Monday, 16 January 2017

The weather is not the climate: predicting the economic impacts of Brexit

Interviewed for ITN/Channel 4 News, I was asked – very reasonably – why anyone should listen to economists’ views on the economic impacts of Brexit, when many short-term forecasts that a Brexit vote would lead to a sharp slowing of the economy had been proved wrong.  This was my response: 
“Short-term economic forecasting is very unreliable. Just because the weatherman gets it wrong about whether it’s going to snow tomorrow doesn’t mean that the scientists have it wrong about whether climate change is going to make the planet warmer over the medium to long term”
I think it’s worth explaining this.  The forecasters – including City economists and independent research institutions like NIESR and IFS, as well as the Treasury and the IMF - who predicted economic gloom as a direct result, not of Brexit itself but of the referendum result, did so on the basis of the expected impact on financial markets, business and consumer confidence:  “Our research shows that a vote to leave would increase uncertainty and, at best, reduce growth”.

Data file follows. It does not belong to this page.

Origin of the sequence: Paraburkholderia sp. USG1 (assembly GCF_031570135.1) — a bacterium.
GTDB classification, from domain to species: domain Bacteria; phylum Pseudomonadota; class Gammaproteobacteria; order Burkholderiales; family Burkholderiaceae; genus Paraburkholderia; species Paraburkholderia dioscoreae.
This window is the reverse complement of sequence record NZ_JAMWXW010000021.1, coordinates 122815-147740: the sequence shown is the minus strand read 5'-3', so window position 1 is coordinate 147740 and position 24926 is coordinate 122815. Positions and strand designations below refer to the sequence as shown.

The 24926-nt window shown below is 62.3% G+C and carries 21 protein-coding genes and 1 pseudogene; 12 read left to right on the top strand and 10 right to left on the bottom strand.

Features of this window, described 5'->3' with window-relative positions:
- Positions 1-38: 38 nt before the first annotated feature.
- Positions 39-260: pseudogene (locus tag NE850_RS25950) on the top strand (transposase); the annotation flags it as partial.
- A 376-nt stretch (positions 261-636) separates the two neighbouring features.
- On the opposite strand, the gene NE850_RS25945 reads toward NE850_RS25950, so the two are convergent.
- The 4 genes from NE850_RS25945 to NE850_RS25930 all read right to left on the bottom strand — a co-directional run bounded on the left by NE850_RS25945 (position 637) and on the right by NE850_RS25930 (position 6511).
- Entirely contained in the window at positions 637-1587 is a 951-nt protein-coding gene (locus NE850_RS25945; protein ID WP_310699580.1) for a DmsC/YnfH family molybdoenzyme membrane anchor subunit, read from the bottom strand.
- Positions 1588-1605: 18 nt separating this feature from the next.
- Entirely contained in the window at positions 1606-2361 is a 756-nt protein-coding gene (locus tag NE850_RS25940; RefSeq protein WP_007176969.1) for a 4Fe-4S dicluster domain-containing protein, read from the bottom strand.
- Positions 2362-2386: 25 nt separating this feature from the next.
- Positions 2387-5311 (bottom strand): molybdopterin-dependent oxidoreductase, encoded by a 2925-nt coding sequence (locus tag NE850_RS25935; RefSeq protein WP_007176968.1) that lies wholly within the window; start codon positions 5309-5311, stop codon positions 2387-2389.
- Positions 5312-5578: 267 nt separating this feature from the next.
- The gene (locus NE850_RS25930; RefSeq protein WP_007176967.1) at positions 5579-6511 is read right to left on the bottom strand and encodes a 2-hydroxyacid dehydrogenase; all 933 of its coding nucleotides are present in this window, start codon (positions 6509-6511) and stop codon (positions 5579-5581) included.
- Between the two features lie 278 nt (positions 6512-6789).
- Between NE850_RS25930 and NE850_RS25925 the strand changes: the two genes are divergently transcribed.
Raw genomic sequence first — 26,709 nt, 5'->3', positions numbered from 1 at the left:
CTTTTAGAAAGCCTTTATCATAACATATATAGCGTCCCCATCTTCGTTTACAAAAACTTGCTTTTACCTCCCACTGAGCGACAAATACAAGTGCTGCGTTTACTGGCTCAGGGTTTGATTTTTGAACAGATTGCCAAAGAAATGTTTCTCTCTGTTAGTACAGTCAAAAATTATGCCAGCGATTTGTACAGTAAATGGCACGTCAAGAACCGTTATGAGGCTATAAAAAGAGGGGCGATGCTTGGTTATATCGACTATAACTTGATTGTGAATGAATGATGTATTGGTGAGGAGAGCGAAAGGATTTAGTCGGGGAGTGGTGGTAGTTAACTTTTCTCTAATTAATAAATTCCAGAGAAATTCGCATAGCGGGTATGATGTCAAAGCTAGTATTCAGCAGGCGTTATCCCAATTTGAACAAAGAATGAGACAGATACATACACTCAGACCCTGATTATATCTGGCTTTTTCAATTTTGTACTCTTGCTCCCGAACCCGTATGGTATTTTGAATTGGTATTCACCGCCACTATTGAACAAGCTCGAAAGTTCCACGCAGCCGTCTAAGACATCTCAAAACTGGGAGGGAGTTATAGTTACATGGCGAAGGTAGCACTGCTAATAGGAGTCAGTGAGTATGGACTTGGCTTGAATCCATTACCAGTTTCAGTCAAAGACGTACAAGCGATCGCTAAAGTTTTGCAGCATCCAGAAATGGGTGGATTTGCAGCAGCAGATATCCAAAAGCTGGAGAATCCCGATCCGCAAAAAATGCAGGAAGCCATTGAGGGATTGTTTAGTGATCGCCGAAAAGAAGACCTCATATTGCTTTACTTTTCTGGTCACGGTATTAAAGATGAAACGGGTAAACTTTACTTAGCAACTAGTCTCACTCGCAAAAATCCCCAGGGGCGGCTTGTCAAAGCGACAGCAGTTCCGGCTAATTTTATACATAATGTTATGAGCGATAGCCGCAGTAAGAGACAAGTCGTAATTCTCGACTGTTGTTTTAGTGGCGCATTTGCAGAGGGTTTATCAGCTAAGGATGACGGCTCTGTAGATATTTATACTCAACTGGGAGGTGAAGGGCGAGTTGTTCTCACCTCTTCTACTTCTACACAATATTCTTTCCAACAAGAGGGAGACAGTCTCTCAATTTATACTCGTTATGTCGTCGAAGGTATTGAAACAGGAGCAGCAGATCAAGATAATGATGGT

But they were (mostly) wrong.  On the markets, while the pound did indeed fall much as expected (which is actually good for economic activity in the short-term; the exchange rate acts a shock absorber to the expected long term hit to the economy by making UK exports cheaper) market interest rates didn’t rise and the stock market didn’t collapse (although UK companies have certainly underperformed). More importantly, after an initial shock to confidence, businesses and consumers appear to have decided that nothing has happened yet and nothing much will happen for a while; so it’s business as usual. Research on uncertainty, it turns out, isn’t exactly a certainty.